The All-Too-Common Stuff a Real Estate Agent Calls Your “Home’s Most Vicious Enemy”
If you’re new to the world of homeownership, you may be feeling overwhelmed at the dizzying array of regular and seasonal maintenance tasks that are now on your to-do list — changing out the furnace filters, raking leaves, unclogging drains, blowing out the sprinklers, cleaning the gutters.
But if you’re short on time or money — or, you just want to pare down your home maintenance list to the essentials — there’s one household enemy in particular that real estate agents recommend you take steps to avoid at all costs: water damage.
“Water is a home’s most vicious enemy,” says Ryan Renner, a real estate agent in Omaha, Nebraska.
If you and your home were affected by Hurricane Ida, you know all too well that rain can quickly become a torrential downpour, causing flooding and other issues. And as the climate changes, you don’t even have to live in a hurricane-prone area for this to become an issue. Simply put, water can wreak havoc on your home, leading to big, expensive headaches that could make it harder to sell your house in the future.
“Water damage is a huge red flag for most buyers,” Renner says. “Some will end their showing the second they see any type of water issues. Many buyers are able to look past a lot of issues, but very few will look past water issues. This will greatly impact the resale of your home.”
Yikes. This sounds serious. Luckily, there are some simple steps you can take ahead of time to help prevent water damage from raining on your parade (pun intended).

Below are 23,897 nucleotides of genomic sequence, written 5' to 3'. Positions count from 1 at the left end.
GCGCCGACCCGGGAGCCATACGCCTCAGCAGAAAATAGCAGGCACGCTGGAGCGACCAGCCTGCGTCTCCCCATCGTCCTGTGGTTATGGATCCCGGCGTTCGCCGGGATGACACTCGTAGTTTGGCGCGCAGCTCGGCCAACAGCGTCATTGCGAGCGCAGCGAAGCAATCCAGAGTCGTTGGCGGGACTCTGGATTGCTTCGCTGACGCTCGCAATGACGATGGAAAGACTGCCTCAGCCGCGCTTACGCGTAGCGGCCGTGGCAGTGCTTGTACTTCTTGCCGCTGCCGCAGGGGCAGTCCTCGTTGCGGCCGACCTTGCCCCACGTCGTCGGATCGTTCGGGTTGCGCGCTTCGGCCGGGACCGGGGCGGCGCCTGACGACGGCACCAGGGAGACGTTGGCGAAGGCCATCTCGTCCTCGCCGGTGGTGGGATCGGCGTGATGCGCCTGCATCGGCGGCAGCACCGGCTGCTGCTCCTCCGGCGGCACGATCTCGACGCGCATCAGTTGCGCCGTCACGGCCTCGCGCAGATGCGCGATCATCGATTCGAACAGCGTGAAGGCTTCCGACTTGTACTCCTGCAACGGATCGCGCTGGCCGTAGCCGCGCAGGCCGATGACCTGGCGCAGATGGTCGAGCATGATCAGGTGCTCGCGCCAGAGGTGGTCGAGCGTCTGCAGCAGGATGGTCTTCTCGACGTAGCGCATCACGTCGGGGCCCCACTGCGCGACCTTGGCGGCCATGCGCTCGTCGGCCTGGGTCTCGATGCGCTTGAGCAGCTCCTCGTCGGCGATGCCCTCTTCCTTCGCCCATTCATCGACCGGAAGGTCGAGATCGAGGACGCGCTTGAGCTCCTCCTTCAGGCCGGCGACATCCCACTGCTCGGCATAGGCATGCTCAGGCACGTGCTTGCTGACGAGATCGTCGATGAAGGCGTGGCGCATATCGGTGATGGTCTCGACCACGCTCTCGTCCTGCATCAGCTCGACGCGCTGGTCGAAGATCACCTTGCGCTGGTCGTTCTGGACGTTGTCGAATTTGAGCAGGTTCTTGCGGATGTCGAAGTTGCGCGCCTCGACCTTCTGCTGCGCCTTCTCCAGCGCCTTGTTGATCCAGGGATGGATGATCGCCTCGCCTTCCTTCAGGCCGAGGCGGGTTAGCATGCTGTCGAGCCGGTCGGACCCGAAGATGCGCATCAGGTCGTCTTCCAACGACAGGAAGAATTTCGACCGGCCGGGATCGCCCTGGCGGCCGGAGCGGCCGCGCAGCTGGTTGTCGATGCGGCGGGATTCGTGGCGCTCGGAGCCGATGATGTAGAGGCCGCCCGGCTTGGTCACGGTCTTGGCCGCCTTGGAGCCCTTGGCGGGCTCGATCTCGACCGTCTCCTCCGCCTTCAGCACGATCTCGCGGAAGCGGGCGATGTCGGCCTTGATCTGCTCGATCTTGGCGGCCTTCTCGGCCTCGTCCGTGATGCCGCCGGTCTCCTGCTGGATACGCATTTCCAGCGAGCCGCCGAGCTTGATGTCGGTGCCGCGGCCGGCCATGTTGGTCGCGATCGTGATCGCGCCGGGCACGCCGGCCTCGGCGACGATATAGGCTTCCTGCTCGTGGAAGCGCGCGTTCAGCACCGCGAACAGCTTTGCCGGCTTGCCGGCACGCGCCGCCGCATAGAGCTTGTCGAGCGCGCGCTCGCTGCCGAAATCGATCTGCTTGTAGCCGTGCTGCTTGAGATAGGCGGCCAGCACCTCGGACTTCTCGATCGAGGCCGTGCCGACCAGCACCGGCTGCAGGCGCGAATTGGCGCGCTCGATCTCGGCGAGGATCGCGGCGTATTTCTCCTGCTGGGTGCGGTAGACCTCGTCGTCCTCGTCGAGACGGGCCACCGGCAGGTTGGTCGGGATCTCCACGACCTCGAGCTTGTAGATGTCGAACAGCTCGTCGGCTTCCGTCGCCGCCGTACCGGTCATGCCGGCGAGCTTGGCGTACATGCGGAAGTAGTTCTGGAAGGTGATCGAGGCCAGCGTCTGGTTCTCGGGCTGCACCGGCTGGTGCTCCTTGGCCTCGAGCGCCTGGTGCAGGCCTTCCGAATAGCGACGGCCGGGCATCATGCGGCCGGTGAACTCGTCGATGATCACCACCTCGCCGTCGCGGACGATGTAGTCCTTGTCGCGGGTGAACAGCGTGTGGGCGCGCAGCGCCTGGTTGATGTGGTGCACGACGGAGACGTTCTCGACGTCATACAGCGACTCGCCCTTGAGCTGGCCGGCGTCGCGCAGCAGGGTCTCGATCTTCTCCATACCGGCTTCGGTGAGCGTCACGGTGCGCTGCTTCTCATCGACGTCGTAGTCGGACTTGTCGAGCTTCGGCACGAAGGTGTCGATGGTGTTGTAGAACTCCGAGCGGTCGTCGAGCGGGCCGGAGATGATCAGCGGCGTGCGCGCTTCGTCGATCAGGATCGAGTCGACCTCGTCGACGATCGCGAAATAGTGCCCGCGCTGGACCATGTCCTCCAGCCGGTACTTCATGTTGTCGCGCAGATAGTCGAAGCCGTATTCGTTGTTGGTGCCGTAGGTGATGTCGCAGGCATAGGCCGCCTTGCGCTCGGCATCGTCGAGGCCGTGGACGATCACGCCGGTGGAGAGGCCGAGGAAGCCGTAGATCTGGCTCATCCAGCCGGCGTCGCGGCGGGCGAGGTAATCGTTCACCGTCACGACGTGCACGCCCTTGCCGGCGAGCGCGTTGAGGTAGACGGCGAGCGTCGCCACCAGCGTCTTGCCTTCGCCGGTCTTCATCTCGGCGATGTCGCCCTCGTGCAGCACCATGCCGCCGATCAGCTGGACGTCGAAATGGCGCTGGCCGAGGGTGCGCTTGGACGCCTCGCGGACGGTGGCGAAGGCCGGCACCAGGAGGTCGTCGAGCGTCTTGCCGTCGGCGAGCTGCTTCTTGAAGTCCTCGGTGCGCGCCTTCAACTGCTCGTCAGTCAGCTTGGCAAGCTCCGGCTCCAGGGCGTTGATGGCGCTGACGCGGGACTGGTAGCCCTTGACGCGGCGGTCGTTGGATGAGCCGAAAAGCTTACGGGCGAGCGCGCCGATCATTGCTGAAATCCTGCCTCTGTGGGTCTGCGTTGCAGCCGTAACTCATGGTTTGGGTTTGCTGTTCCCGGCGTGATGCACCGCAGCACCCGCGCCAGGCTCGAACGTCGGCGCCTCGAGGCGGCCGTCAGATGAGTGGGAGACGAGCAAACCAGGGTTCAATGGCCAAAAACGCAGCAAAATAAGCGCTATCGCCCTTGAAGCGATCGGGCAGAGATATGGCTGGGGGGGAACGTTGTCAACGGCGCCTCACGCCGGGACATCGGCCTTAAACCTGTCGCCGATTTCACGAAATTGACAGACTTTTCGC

On the outside, keep water away from your home at all costs, Renner suggests. This means buying downspout extenders so that when it rains, the water runs down and away from your home. These are usually between $10 and $20 at your local home improvement store. Be sure to grab one for each separate downspout around your house.
“Many homes have short extensions, and that just dumps the water right next to the foundation and can cause major issues,” Renner says.
This also means cleaning your gutters regularly, which prevents water from spilling over the top of your gutter and pooling around your foundation. And when it starts to pour, put on your raincoat and head outside to do a quick perimeter check so you can spot any gutter or downspout issues right away.
You can also help prevent water from pooling around your foundation by replacing or leveling any concrete slabs, such as a patio or driveway, that slope toward, instead of away, from your house. Check the slope of your yard as well. If the ground is sloping toward your foundation, this is an easy fix with some dirt and a little elbow grease (or you can hire someone), Renner says.
Inside your home, keep moisture from lingering anywhere for too long, since it can lead to mold, mildew, cracking, discoloration, bowing, and other issues. This means turning on the bathroom fan whenever you shower, regularly checking for leaks, and, depending on where you live, investing in a sump pump to keep your basement nice and dry.
A handy tool that Renner recommends is a water detector, which costs about $10 and can notify you of any water leaks.
“Place these under sinks, near water heaters, and any other areas with water,” he says. “The alarm will go off and you will be notified of a leak. Oftentimes, you don’t know about a leak before damage is already done. This will help you prevent more damage.”